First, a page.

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Ron Fink: During Holiday Fire, Public Safety Staff Came Through Again

There has been a lot of talk about the recent grand jury report concerning the financial condition of Santa Barbara County and every city and special district in the county that seems to have been caused by poor management of the employee retirement system.

I say poorly managed because the rosy projected earnings used by fund managers to establish contributions for decades has rarely, well almost never, been achieved. Their investment strategy seems to be lackluster as well, thus there is a shortage of money in the bank to pay retired employees. Just who are some of these employees?

The public safety budget comprises the largest item in every government's General Fund budget. It takes a lot of highly qualified employees to staff police/fire agencies around-the-clock, 365 days a year. They are always at the ready to assist when needed.

July 6 was a hot, windy Friday on the South Coast as well as the rest of the county. These conditions place police/fire agencies on the edge of their seats because this is when dreadful things happen quickly. That Friday evening would be no different. Public safety dispatchers know from experience that the “big one” is only one 9-1-1 call away.

About 8:15 p.m., South Coast fire crews were dispatched to what turned out to be a minor incident in Goleta. As they were on the way back to their stations, the tones rang out again and several fire and sheriff units were dispatched to what would become the Holiday Fire near the intersection of North Fairview Avenue and Holiday Hill Road.

For those of you unfamiliar with this area, North Fairview is a two-lane road, flanked by ranches, clusters of homes, brush and trees. There are several large homes in the area, and the two-lane road is the only way in or out of the area.

Within seconds of the dispatcher completing a roll call of units responding, the first arriving units advised that there was a substantial fire, temperatures were in the upper 90s and the wind was blowing strong downhill. These winds are commonly referred to as “sundowners.”

A book written by Raymond Ford Jr. in 1991, Santa Barbara Wildfires, aptly describes what happened in several large fires that occurred between 1955 and 1991. So, conditions like this are common in the hills. Firefighters rely on the experiences of the past to dictate firefighting strategy in these situations.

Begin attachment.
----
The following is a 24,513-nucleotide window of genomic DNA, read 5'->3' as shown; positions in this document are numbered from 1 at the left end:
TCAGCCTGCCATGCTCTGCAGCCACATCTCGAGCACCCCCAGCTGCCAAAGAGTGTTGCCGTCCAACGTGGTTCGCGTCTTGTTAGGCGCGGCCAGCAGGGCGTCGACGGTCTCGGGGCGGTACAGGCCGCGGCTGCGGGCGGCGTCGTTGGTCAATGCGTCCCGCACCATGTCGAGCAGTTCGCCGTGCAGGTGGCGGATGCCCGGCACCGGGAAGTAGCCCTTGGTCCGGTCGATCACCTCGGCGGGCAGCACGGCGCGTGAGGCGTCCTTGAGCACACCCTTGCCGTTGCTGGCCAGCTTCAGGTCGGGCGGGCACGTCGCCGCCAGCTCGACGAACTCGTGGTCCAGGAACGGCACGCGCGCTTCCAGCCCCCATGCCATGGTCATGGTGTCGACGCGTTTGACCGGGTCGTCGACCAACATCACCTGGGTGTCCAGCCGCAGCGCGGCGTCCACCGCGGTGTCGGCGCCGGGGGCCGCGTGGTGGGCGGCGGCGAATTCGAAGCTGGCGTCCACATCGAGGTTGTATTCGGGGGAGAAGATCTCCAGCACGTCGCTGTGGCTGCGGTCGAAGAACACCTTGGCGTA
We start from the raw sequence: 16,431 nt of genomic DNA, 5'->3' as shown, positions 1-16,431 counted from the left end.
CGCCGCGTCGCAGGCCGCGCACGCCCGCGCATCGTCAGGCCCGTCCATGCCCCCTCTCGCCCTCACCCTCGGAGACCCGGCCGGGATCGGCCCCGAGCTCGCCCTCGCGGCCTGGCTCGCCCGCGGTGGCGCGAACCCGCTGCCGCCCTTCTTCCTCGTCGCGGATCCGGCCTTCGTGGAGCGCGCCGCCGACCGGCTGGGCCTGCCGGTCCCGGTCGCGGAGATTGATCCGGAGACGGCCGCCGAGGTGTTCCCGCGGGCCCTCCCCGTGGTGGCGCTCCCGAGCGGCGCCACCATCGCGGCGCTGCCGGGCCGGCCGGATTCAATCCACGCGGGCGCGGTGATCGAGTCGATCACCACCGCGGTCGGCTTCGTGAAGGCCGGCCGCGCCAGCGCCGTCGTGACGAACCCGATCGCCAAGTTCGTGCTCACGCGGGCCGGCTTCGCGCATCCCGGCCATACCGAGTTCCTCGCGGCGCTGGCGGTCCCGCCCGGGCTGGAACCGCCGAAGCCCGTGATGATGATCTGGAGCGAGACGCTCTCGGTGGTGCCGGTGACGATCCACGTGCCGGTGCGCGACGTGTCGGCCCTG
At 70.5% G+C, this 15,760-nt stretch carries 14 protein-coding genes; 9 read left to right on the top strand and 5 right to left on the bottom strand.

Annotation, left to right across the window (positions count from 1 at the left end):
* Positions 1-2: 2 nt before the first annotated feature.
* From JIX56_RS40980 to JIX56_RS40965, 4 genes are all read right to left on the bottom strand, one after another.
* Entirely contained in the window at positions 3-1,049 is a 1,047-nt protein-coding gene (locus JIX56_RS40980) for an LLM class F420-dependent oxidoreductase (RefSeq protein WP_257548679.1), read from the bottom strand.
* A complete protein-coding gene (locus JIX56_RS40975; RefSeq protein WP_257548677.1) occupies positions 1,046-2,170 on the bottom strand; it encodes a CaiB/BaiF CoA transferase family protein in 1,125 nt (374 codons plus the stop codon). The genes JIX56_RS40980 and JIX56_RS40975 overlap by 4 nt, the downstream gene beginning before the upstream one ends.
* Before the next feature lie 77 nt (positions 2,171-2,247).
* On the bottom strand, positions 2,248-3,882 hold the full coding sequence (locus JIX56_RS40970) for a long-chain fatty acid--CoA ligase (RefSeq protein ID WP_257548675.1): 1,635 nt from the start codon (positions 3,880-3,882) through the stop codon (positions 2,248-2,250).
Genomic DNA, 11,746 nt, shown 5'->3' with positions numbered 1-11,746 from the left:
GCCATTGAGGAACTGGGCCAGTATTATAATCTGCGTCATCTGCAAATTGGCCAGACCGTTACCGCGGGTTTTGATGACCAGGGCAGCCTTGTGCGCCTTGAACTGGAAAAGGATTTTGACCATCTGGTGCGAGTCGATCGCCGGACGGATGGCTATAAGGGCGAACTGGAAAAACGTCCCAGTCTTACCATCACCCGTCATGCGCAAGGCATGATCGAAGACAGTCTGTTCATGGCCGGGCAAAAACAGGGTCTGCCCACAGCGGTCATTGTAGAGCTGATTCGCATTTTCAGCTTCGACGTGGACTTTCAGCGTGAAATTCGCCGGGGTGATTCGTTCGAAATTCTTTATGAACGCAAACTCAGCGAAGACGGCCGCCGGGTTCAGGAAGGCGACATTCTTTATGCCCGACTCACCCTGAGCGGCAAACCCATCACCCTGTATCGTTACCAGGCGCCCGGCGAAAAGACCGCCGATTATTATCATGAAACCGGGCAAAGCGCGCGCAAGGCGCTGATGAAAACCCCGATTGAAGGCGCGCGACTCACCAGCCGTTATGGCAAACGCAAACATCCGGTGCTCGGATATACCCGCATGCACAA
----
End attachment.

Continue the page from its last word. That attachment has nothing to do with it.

The battalion chief, realizing the potential of this fire, immediately ordered a “second alarm,” which would double the current response, then added a request for 25 additional “immediate need” engines to respond. I am sure that the dispatcher was overwhelmed with the request, but he methodically set about the task of ordering all the equipment that had been requested.

On the radio, other dispatchers could be heard in the background answering dozens of calls from the area. Sheriff's units and ambulances entered the area as a mandatory evacuation was initiated. All of the fire equipment, police cars and ambulances were going up North Fairview as residents were trying to leave. You can imagine how crowded that road was.

One engine crew radioed that they, along with two residents of a large home, were surrounded by fire. They also said that there was good brush clearance and they had plenty of water, so they weren’t too concerned.

Additional units soon arrived, and eventually more than 500 firefighters would be on the scene. Every city in Santa Barbara County and units from the U.S. Forest Service and San Luis Obispo to Long Beach were pressed into service to combat the devil consuming houses.

Then, a stroke of luck. The wind died down, and as dawn broke, all that remained was the arduous work of full containment and final extinguishment of the fire. Let’s be clear: An imminent danger would exist until the final spark had been quenched.

So, back to the funding woes of all the General Fund services that the community has grown to expect. Some services are going to have to be severely reduced and/or eliminated if local governments are to remain solvent. But which services will it be?

Current political leaders will have to decide what to do. In Lompoc, the next budget faces another million-dollar reduction to cover retirement contributions. During the last budget cycle, it took them five months to decide what to do. How long it will take this time is anyone’s guess.

In Santa Maria, the CIty Council has chosen to place a sales tax initiative on the November ballot to address the short fall. In Lompoc, the council majority has steadfastly refused to allow voters a chance to voice their opinion.

Other entities will have to make tough choices. Do they tell people they are closing parks, fire stations or eliminating police patrols? None of these choices is politically acceptable to most taxpayers, but something must give.

Unfortunately, we are living in a time when we must pay for the political mistakes of the past and the unrealistic earnings projections of the retirement fund managers who used inflated projections to keep costs low for fund members. 

— Ron Fink, a Lompoc resident since 1975, is retired from the aerospace industry and has been active with Lompoc municipal government commissions and committee since 1992, including 12 years on the Lompoc Planning Commission. He is also a voting member of the Santa Barbara County Taxpayers Association. Contact him at [email protected]. Click here to read previous columns. The opinions expressed are his own.

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